I gave him a look. "It's Columbian, not British."

"I'm going to call him Nigel," M said, ignoring me.

"We're not naming the new chicks," I reminded him. "That one is Columbian Number One."

"You can call him Columbian Number One," he replied. "I'm going to call him Nigel."

And of course that was it. Nigel was stuck in my mind, so Nigel it became. And throughout the afternoon, Nigel's antics continued, causing M to wonder aloud if chicks could suffer from ADHD. Then, without warning, Nigel added a slight variation to his escapades. Instead of just careening around the brooder, he now dashed around until he located the lone white-crested black Polish chick, pecked at the poor chick's distinctive white pompom, then zoomed off for a quick circuit around the brooder before targeting the Polish chick again.

After a few minutes of this and a number of pitiful squeaks from the poor little Polish, J had had enough. "We need to put the Polish in with the Silkies," he decided, snatching the picked-on chick out of Nigel's range and plunking it in the hospital brooder.

The Silkies ignored the little Polish peep, their attention focused on the ailing Honey. The white-crested black, for its part, seemed content to have some peace and quiet for a change. After taking in its new surroundings for the second time in one day, the black-and-white chick located the feeder and headed towards it.

Nigel, however, simply changed his tactics. With the little Polish now out of range, Nigel decided to peck at everyone. In and out he zipped, attacking his broodermates' toes.

This drew my immediate notice. I'd read about toe picking. In fact, several of our poultry reference books discussed it. Considered an early form of cannibalism, toe picking involves fierce pecking of a chick's toes, which bear a striking resemblance to worms. The most common causes of toe picking include overcrowding, overheating, boredom, and lack of exercise. None of these seemed to apply, though: the chicks had more space than ever, the temperature in the brooder was just right, and Nigel was definitely not bored or lacking in exercise. More than anything, it seemed as though Nigel was toe picking because he enjoyed it.

I wasn't about to let Nigel get his jollies, knowing that toe picking can escalate into a full-blown picking and pecking epidemic often resulting in death. "Keep an eye on that," I instructed M as I returned to nursing Honey. "Let me know it he keeps it up."

"Keep it up?" M repeated. "He hasn't stopped!"

J and I exchanged looks. "We're going to have to separate him," I said. J nodded and started pulling out all the heat-lamp bulbs and medicine we'd stored in the third brooder, the one we'd partly converted into Honey's hospital brooder. He quickly lined the bottom with newspaper, added several scoopfuls of pine shavings, topped it with paper towels, and then, gesturing at M, indicated the prepared space.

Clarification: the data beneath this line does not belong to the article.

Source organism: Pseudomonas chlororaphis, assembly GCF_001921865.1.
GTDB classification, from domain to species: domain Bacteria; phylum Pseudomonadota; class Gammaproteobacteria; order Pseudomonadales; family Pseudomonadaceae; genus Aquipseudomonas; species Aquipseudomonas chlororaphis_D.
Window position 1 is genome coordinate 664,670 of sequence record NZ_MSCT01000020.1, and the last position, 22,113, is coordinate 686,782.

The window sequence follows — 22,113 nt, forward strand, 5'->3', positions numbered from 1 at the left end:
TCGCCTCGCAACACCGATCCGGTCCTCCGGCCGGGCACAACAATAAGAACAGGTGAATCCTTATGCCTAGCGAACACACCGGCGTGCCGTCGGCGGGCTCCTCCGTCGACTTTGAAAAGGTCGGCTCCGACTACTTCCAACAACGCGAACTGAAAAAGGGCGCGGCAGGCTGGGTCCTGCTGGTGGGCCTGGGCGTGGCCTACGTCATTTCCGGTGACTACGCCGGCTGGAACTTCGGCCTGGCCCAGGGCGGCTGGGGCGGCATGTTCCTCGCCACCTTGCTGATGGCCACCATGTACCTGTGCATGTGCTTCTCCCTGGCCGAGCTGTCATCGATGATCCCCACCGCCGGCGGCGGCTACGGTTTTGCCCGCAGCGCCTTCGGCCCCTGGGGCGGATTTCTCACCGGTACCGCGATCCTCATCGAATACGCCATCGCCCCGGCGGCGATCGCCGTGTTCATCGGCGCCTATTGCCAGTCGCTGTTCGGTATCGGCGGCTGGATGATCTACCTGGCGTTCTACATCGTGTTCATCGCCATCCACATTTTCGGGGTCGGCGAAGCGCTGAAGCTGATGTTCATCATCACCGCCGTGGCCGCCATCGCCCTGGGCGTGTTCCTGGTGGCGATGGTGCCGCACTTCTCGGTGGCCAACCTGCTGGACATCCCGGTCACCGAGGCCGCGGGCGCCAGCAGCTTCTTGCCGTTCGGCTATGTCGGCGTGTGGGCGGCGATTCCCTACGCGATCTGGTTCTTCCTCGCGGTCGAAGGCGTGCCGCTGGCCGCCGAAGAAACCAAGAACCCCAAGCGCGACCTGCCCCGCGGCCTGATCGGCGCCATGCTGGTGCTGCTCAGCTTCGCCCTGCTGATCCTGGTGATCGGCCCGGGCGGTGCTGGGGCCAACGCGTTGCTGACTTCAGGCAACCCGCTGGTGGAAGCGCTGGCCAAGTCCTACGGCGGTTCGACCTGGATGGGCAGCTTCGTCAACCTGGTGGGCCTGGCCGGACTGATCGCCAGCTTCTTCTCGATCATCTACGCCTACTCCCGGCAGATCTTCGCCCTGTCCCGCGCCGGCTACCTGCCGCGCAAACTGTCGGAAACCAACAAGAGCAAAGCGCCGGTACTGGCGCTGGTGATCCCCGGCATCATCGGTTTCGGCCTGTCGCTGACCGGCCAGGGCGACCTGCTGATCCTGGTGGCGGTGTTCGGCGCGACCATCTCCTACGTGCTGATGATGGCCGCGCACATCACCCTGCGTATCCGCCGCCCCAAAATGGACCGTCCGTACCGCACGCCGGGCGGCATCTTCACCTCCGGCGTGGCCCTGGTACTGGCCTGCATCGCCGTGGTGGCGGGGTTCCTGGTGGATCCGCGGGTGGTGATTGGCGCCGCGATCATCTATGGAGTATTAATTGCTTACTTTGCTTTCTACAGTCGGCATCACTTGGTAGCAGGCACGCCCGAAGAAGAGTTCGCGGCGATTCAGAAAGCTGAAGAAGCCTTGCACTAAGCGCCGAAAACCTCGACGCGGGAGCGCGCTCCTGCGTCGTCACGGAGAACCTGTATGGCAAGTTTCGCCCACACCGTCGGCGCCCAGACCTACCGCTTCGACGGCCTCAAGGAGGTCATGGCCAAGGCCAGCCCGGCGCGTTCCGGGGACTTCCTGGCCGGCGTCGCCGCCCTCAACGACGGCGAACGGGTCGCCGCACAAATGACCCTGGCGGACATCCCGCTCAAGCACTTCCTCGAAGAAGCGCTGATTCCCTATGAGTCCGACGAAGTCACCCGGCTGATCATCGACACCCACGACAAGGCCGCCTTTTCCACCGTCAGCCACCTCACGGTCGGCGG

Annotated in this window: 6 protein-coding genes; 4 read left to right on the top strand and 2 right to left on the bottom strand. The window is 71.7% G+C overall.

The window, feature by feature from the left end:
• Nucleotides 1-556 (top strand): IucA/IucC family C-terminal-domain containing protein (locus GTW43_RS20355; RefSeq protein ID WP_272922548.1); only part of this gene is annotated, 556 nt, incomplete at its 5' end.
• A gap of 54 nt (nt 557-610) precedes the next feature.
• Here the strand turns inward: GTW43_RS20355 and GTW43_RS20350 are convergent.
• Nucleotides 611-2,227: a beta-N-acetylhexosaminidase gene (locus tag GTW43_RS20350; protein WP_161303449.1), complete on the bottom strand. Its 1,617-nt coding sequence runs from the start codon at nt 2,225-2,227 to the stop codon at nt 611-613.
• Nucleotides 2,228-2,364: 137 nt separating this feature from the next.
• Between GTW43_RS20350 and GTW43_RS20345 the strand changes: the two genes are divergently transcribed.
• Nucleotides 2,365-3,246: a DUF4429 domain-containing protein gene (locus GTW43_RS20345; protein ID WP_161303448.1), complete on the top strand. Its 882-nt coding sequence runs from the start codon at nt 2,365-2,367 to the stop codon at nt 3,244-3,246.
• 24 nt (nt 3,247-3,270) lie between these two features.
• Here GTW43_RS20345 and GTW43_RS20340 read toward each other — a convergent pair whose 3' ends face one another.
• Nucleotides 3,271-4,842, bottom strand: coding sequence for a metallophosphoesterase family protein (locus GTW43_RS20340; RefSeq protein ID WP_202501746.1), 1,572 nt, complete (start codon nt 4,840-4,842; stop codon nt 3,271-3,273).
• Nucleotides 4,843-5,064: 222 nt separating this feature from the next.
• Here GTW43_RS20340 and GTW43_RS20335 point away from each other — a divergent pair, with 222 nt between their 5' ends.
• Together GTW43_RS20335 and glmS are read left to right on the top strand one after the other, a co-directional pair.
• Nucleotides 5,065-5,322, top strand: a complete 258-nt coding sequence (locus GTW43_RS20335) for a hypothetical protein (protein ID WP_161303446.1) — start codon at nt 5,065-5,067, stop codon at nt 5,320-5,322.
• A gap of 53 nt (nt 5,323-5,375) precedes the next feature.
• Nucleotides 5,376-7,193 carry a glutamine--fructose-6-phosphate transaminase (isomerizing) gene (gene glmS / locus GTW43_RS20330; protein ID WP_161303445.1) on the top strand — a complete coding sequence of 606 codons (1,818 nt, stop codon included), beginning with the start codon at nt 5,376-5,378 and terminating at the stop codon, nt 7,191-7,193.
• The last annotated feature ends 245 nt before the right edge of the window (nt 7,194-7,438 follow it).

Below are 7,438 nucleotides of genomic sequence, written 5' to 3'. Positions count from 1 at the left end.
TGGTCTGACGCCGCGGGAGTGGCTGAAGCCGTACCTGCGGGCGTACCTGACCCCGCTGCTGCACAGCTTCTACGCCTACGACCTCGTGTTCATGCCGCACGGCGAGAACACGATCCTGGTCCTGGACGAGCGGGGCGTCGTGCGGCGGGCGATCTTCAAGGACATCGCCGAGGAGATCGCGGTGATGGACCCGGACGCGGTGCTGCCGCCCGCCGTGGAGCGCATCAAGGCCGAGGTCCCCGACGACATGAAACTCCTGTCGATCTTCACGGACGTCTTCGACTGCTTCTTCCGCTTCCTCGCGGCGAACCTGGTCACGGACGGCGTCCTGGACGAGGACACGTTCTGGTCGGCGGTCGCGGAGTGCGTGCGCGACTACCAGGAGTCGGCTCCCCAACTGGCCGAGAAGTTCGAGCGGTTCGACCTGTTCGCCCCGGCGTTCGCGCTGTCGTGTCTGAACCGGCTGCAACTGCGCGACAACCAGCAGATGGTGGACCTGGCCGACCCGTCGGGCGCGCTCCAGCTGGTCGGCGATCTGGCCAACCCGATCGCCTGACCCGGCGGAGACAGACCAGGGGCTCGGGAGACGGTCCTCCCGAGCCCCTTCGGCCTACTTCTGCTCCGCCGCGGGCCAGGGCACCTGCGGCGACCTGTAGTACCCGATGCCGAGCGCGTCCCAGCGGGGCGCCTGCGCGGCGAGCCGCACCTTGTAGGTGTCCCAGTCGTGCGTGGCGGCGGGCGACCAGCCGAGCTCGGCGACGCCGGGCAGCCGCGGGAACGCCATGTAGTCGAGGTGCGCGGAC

M scooped up the chubby Columbian and popped him into the new brooder. "Okay, now, Nigel," he sternly told the chick. "You're in a time out. It's not nice to peck at your sisters' toes, so knock it off and you can go back."

"What makes you think Nigel is the boy?" I asked. I had ordered three Columbian Wyandottes, two pullets and one roo but, with getting all 29 arrivals settled and taking care of Honey, I hadn't had a chance to sex the chicks.

M smirked. "Are you kidding? The way he races around and shows the other chicks who's boss? He's definitely the boy. And he's dressed for it, too."

Perhaps M had a point. Checking the Columbians' gender was low on my priority list right now, though. I had my hands full with an ailing Silkie and a Wyandotte needing an attitude adjustment.

As afternoon turned to evening, Nigel was released from incarceration and returned to the main brooder, only to be sent back to solitary upon resuming his toe-picking attacks on the other chicks, their squeaks of pain alerting us to the fact that Nigel was at it again. This cycle repeated itself several times, and I started to grow disheartened. By now, Honey had died, and the last thing I wanted to do was cull the very baby rooster I had specifically ordered.

M was equally unhappy. "Come on, Nigel," he told the little chick. "You don't need to pick on the others. You're the man! You don't need to prove that through force!" M's words made me smile. I had proof that M had learned the life lessons I'd tried to instill in him through the years, even if they were being relayed to a chicken.

"Here," I told M. "Pass him to me." Holding the little Columbian securely in my hand, I sat back down at my desk chair. Opening my palm, I regarded the ball of fluff, who calmly stood his ground and gazed back. Nigel was definitely a cutie, with bright black eyes, a black dot on his beak, and oodles of fluffy platinum down. Sighing, I began to stroke the fuzzball. "You know, you've had a pretty rough day," I told him, gently running my fingers over his head and back. "You were trapped in a box for three days, then plunked into a huge space, given food you've never had and water you'd never drank, and pretty much left to your own devices. Poor little chick. You just didn't know how to react to all of this. You just got overstimulated, that's all."

But my words had just as much effect on Nigel as M's had. Or perhaps just the opposite. Nigel had fallen fast asleep in my hand. "Great," I muttered.

J put his hand on my shoulder. "Nigel's not the only one who had a rough day," he reminded me. "It's time for us to turn in, too. Put him back in with the other chicks."


"But nothing. The others are all asleep, too," J informed me, gesturing towards the main brooder. Sure enough, more piles of multi-colored fluff dotted the interior. "The other chicks'll be fine, and you're probably right about Nigel being overstimulated. Tomorrow's another day, and we'll just have to hope that Nigel handles tomorrow better than he handled today."

I nodded, carefully placing Nigel back in with his broodermates. The little chick immediately snuggled himself up to the closest group of sleeping chicks and was fast asleep in no time. "I'm hoping a good night's rest will make everything better," I replied.

J smiled. "Let's hope you're right. Because in case you forgot after everything we went through today, the Meyer Hatchery chicks arrive tomorrow."